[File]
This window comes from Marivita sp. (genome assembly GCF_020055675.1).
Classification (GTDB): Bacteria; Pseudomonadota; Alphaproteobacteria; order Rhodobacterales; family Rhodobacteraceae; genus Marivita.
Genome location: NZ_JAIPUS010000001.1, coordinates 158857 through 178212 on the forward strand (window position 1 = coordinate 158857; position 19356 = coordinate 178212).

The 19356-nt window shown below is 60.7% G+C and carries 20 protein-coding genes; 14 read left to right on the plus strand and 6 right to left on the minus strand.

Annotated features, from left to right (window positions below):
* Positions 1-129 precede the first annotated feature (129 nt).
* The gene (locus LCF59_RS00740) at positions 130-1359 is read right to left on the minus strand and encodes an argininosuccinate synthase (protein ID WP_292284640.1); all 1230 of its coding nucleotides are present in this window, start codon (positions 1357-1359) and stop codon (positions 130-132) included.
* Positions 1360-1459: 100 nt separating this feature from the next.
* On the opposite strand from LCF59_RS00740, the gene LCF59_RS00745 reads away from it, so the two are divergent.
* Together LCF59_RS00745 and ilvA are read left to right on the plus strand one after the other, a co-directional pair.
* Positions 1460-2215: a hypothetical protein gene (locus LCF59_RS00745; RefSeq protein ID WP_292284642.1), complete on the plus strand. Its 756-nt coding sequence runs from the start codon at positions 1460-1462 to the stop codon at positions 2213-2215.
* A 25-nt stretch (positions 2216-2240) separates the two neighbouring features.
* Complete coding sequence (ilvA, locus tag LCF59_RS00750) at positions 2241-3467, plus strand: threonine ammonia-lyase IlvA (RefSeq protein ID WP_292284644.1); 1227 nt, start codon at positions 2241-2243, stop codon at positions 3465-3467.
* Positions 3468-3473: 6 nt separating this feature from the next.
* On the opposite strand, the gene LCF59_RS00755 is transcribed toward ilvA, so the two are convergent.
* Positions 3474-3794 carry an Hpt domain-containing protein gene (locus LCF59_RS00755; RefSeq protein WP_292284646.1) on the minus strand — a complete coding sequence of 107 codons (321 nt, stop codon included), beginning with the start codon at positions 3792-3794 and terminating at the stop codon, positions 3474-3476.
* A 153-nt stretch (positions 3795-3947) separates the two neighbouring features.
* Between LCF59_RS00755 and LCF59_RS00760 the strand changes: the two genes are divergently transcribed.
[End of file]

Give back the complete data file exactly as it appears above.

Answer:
This window comes from Marivita sp. (genome assembly GCF_020055675.1).
Classification (GTDB): Bacteria; Pseudomonadota; Alphaproteobacteria; order Rhodobacterales; family Rhodobacteraceae; genus Marivita.
Genome location: NZ_JAIPUS010000001.1, coordinates 158857 through 178212 on the forward strand (window position 1 = coordinate 158857; position 19356 = coordinate 178212).

The 19356-nt window shown below is 60.7% G+C and carries 20 protein-coding genes; 14 read left to right on the plus strand and 6 right to left on the minus strand.

Annotated features, from left to right (window positions below):
* Positions 1-129 precede the first annotated feature (129 nt).
* The gene (locus LCF59_RS00740) at positions 130-1359 is read right to left on the minus strand and encodes an argininosuccinate synthase (protein ID WP_292284640.1); all 1230 of its coding nucleotides are present in this window, start codon (positions 1357-1359) and stop codon (positions 130-132) included.
* Positions 1360-1459: 100 nt separating this feature from the next.
* On the opposite strand from LCF59_RS00740, the gene LCF59_RS00745 reads away from it, so the two are divergent.
* Together LCF59_RS00745 and ilvA are read left to right on the plus strand one after the other, a co-directional pair.
* Positions 1460-2215: a hypothetical protein gene (locus LCF59_RS00745; RefSeq protein ID WP_292284642.1), complete on the plus strand. Its 756-nt coding sequence runs from the start codon at positions 1460-1462 to the stop codon at positions 2213-2215.
* A 25-nt stretch (positions 2216-2240) separates the two neighbouring features.
* Complete coding sequence (ilvA, locus tag LCF59_RS00750) at positions 2241-3467, plus strand: threonine ammonia-lyase IlvA (RefSeq protein ID WP_292284644.1); 1227 nt, start codon at positions 2241-2243, stop codon at positions 3465-3467.
* Positions 3468-3473: 6 nt separating this feature from the next.
* On the opposite strand, the gene LCF59_RS00755 is transcribed toward ilvA, so the two are convergent.
* Positions 3474-3794 carry an Hpt domain-containing protein gene (locus LCF59_RS00755; RefSeq protein WP_292284646.1) on the minus strand — a complete coding sequence of 107 codons (321 nt, stop codon included), beginning with the start codon at positions 3792-3794 and terminating at the stop codon, positions 3474-3476.
* A 153-nt stretch (positions 3795-3947) separates the two neighbouring features.
* Between LCF59_RS00755 and LCF59_RS00760 the strand changes: the two genes are divergently transcribed.